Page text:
For whatever reason, much of the gaming community fails to recognize certain genres as legitimate games. Such titles include anything from Facebook, smartphones, and the entire realm of hidden object games. Because of this, most will never get around to playing Mystery of Neuschwanstein – but maybe they should. It breaks through some of those misconceptions targeted at the genre and provides a good deal of fun for a couple of hours with a variety of puzzles, intriguing plot developments, and some surprisingly good hidden object screens in comparison to other titles out there.
First off, what the heck is Neuschwanstein? Neuschwanstein Castle is a real-life location in Bavaria, Germany that was built during the 19th century and still stands today. King Ludwig II was behind the castle’s creation and design, and used it as his personal retreat. Why is all this relevant? Simple: the game is directly related to the history of the 19th century and in particular Ludwig II’s reign at the time. This game directly references facts such as his mysterious death (the aforementioned “Mystery” of Neuschwanstein) as well as the many diary entries he wrote throughout the years.
In fact, this is probably the one of those rare instances it makes sense for a game to be full of scattered diary pages to read. So how does the fact of Bavaria’s King translate into a fictional game? It all begins with investigative reporter Sarah Hamilton deciding to look into the conspiracies surrounding Neuschwanstein and Ludwig II’s death. Once there, she quickly meets up with a handful of folks who will be integral to solving the mystery, some people secretive, some helpful and others deceitful. Although the storyline does not go particularly into depth, it works well enough to get players interested, despite the fact that many of us Western folks have never even heard of Ludwig II before. Although not an “educational” game, you’ll likely leave a bit wiser. For those players who do have ties or reverence to Bolivia, it seems the title treats the subject matter with care. Thankfully there’s a lack of total mysticism which tends to permeate hidden object games focused on historical people and places.
Gameplay feels much like what you’d get out of a point and click adventure game. You click around to visit different scenes from a first person perspective and get to examine various portions. Depending on your difficulty setting, clickable objects can display a gleam or not, sometimes resulting in a new item, a new diary entry, opening up a puzzle, or presenting a hidden object screen. Puzzles are fairly varied, ranging from lock-picking tasks to solving pictographic codes and hacking terminals. Apparently this journalist is a Jill of all trades. As for inventory puzzles, they also follow typical point and click adventure stylings. Every so often you might not recognize what to do, so fuss around with the inventory until something works.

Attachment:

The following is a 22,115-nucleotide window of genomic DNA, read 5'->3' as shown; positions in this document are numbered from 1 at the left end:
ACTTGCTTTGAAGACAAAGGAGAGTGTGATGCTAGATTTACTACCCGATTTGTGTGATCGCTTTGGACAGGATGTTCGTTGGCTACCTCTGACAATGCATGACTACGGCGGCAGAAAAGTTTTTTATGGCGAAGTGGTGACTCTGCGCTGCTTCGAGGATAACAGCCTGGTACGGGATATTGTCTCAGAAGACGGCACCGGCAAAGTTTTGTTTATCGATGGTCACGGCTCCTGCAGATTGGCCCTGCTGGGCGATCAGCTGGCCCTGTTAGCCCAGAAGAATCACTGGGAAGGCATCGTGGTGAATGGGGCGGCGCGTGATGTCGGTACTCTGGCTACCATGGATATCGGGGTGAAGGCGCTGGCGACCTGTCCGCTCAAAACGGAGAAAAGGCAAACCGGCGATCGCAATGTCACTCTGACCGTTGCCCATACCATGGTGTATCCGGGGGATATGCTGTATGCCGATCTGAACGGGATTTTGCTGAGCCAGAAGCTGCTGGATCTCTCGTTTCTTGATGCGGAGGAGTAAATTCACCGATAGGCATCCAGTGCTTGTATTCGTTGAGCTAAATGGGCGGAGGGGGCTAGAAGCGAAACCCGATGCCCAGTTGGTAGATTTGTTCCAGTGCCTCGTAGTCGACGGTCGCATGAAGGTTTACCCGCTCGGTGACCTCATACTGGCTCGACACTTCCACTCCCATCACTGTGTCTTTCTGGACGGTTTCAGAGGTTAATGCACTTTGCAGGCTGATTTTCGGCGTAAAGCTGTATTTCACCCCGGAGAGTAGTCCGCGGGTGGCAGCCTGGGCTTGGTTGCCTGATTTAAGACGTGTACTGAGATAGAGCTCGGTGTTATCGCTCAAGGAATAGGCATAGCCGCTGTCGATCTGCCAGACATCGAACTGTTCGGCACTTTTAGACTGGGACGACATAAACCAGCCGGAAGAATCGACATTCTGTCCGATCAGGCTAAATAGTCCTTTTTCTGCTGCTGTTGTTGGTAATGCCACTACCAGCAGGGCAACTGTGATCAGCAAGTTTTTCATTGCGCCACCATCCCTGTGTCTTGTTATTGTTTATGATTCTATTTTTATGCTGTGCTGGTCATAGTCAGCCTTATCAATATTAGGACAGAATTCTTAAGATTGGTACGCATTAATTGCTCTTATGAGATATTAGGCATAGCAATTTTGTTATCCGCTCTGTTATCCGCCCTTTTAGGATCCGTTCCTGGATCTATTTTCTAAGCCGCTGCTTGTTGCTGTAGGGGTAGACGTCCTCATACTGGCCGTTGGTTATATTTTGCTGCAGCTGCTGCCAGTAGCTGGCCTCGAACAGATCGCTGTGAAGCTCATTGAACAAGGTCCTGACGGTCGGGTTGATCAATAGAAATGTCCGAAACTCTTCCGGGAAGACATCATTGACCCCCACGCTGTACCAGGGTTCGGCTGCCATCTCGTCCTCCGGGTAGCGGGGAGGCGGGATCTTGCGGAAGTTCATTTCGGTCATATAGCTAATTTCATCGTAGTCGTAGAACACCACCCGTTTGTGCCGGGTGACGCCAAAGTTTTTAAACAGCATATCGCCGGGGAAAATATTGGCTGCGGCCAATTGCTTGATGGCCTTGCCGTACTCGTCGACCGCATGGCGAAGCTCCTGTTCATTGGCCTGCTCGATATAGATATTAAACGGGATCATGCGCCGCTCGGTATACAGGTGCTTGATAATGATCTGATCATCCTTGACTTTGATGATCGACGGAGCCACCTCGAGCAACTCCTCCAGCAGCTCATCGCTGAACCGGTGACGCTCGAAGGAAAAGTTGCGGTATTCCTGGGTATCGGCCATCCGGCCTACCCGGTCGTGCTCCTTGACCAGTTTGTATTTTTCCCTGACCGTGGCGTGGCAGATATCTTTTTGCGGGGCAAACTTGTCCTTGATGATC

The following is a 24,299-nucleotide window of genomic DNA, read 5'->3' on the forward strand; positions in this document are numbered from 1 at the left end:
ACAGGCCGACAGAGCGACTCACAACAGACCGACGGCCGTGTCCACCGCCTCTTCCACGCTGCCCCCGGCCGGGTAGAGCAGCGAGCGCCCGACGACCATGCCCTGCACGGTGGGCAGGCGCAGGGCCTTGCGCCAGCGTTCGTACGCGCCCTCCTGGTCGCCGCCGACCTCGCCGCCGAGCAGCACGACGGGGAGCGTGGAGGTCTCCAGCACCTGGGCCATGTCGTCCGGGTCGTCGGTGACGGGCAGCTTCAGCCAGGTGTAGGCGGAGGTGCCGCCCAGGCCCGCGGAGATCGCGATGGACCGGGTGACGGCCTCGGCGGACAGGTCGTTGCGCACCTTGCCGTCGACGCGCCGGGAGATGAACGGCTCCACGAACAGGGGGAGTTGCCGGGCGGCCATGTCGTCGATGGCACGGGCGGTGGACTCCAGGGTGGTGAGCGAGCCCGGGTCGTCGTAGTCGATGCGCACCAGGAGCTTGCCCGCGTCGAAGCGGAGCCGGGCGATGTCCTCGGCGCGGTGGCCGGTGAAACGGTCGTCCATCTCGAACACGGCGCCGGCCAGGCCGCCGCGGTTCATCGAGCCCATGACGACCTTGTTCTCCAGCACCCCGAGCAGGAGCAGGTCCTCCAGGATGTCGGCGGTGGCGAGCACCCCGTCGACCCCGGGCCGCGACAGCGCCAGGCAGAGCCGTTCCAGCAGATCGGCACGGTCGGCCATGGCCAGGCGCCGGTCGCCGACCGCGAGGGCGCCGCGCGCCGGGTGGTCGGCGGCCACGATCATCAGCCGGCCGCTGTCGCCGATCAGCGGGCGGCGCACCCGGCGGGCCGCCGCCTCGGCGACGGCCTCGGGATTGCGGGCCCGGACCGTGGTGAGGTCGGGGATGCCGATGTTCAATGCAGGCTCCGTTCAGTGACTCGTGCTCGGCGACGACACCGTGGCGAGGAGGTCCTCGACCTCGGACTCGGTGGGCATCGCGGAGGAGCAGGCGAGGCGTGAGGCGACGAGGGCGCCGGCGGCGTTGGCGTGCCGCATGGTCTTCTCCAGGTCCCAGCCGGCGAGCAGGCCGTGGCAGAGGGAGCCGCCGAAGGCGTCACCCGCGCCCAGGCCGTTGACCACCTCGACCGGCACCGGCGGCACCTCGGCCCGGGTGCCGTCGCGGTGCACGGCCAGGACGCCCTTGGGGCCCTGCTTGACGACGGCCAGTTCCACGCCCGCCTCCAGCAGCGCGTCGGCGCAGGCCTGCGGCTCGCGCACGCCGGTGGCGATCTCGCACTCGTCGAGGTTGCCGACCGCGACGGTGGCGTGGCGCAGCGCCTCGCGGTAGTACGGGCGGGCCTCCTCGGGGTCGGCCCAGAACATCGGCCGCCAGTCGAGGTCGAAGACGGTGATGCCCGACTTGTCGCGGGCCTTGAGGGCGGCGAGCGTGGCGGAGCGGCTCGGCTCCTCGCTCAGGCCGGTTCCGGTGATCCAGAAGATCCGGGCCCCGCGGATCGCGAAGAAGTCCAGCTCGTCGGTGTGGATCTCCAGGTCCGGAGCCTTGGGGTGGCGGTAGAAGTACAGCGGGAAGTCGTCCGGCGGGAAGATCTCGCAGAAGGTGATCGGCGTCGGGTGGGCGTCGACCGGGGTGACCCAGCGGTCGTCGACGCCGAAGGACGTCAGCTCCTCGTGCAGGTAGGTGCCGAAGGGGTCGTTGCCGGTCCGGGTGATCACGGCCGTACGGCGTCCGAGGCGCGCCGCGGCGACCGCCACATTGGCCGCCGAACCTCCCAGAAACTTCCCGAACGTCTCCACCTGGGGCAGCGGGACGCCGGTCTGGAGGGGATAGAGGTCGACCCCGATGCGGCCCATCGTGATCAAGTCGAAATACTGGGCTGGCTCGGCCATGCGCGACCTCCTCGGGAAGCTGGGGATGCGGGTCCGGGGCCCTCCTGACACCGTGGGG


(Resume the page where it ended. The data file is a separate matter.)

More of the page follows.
Hidden object portions of Mystery of Neuschwanstein are surprisingly not as prevalent as they are in many other games of this type. Each screen presents a visual of something that would obviously be super cluttered (messy desks, stuffed drawers, etc), but unlike many hidden object games which just place items in completely weird impossible locations, this one attempts to ensure every item you click is grounded in reality. Even so, it can be challenging to find some objects. This is because sometimes they are very small (ex: a needle) or are in the shadows of another item. On rare occasions, item names are problematic such as the term “peasant” used to refer to a chess pawn. You can’t exactly find something if you don’t even know what the name is telling you to find. Mind you, these instances were pretty rare, though.
Mystery of Neuschwanstein has some gorgeous artwork as typical for the genre, and unlike many other titles, its decision to implement a historical site requires special care. I can’t comment on how accurate it is, but the place certainly looks regal when required, and dark and damp when you enter more mysterious locations. One failure of the game is an apparent awkwardness to the English version. Voice actors sound quite good in English, but their lines sometimes feel stilted or grammatically incorrect. It’s not a huge distraction but does lessen the overall impact.
If you’re looking for a hidden object game to play, then Mystery of Neuschwanstein certainly fits the bill. Yes, there are definitely some issues with the translation as well as a few finicky puzzles, but the overall experience is enjoyable. Exploring a historical mystery through the lens of Sarah is unique, and provides a few twists along the way. Lovers of the hidden object realm might be disappointed by a lack of sequences, but in either case, Mystery of Neuschwanstein offers about 3 hours of gameplay with its unique historically-tinged tale and setting.